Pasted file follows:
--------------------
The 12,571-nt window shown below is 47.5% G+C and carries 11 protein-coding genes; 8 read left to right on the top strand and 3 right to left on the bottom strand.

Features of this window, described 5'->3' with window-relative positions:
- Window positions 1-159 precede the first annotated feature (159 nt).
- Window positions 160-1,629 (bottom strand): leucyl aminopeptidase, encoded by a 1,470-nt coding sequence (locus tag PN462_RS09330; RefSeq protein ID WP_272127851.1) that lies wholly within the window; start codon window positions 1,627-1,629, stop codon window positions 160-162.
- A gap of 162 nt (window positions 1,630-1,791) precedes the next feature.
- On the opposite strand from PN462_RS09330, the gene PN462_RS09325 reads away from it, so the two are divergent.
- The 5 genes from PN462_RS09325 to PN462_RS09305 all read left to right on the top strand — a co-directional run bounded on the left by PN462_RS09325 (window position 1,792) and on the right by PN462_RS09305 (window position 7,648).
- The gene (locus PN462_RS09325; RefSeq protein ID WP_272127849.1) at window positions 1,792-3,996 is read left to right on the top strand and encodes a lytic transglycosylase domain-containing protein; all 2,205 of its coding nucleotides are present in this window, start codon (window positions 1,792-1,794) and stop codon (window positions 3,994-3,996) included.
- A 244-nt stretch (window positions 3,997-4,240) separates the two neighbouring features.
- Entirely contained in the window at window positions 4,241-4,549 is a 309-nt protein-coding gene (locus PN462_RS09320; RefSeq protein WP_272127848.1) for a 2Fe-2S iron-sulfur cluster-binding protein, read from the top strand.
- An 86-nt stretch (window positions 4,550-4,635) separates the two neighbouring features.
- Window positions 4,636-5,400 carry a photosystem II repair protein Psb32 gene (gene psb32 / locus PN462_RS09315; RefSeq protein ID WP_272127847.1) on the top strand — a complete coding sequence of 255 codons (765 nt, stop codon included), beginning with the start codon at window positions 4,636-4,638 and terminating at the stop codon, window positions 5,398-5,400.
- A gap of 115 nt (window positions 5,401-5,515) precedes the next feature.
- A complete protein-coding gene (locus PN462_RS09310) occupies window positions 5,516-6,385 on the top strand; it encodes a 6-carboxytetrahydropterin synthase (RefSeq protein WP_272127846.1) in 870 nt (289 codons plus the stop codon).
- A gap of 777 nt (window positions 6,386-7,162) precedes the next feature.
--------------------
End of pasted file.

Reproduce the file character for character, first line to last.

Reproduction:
The 12,571-nt window shown below is 47.5% G+C and carries 11 protein-coding genes; 8 read left to right on the top strand and 3 right to left on the bottom strand.

Features of this window, described 5'->3' with window-relative positions:
- Window positions 1-159 precede the first annotated feature (159 nt).
- Window positions 160-1,629 (bottom strand): leucyl aminopeptidase, encoded by a 1,470-nt coding sequence (locus tag PN462_RS09330; RefSeq protein ID WP_272127851.1) that lies wholly within the window; start codon window positions 1,627-1,629, stop codon window positions 160-162.
- A gap of 162 nt (window positions 1,630-1,791) precedes the next feature.
- On the opposite strand from PN462_RS09330, the gene PN462_RS09325 reads away from it, so the two are divergent.
- The 5 genes from PN462_RS09325 to PN462_RS09305 all read left to right on the top strand — a co-directional run bounded on the left by PN462_RS09325 (window position 1,792) and on the right by PN462_RS09305 (window position 7,648).
- The gene (locus PN462_RS09325; RefSeq protein ID WP_272127849.1) at window positions 1,792-3,996 is read left to right on the top strand and encodes a lytic transglycosylase domain-containing protein; all 2,205 of its coding nucleotides are present in this window, start codon (window positions 1,792-1,794) and stop codon (window positions 3,994-3,996) included.
- A 244-nt stretch (window positions 3,997-4,240) separates the two neighbouring features.
- Entirely contained in the window at window positions 4,241-4,549 is a 309-nt protein-coding gene (locus PN462_RS09320; RefSeq protein WP_272127848.1) for a 2Fe-2S iron-sulfur cluster-binding protein, read from the top strand.
- An 86-nt stretch (window positions 4,550-4,635) separates the two neighbouring features.
- Window positions 4,636-5,400 carry a photosystem II repair protein Psb32 gene (gene psb32 / locus PN462_RS09315; RefSeq protein ID WP_272127847.1) on the top strand — a complete coding sequence of 255 codons (765 nt, stop codon included), beginning with the start codon at window positions 4,636-4,638 and terminating at the stop codon, window positions 5,398-5,400.
- A gap of 115 nt (window positions 5,401-5,515) precedes the next feature.
- A complete protein-coding gene (locus PN462_RS09310) occupies window positions 5,516-6,385 on the top strand; it encodes a 6-carboxytetrahydropterin synthase (RefSeq protein WP_272127846.1) in 870 nt (289 codons plus the stop codon).
- A gap of 777 nt (window positions 6,386-7,162) precedes the next feature.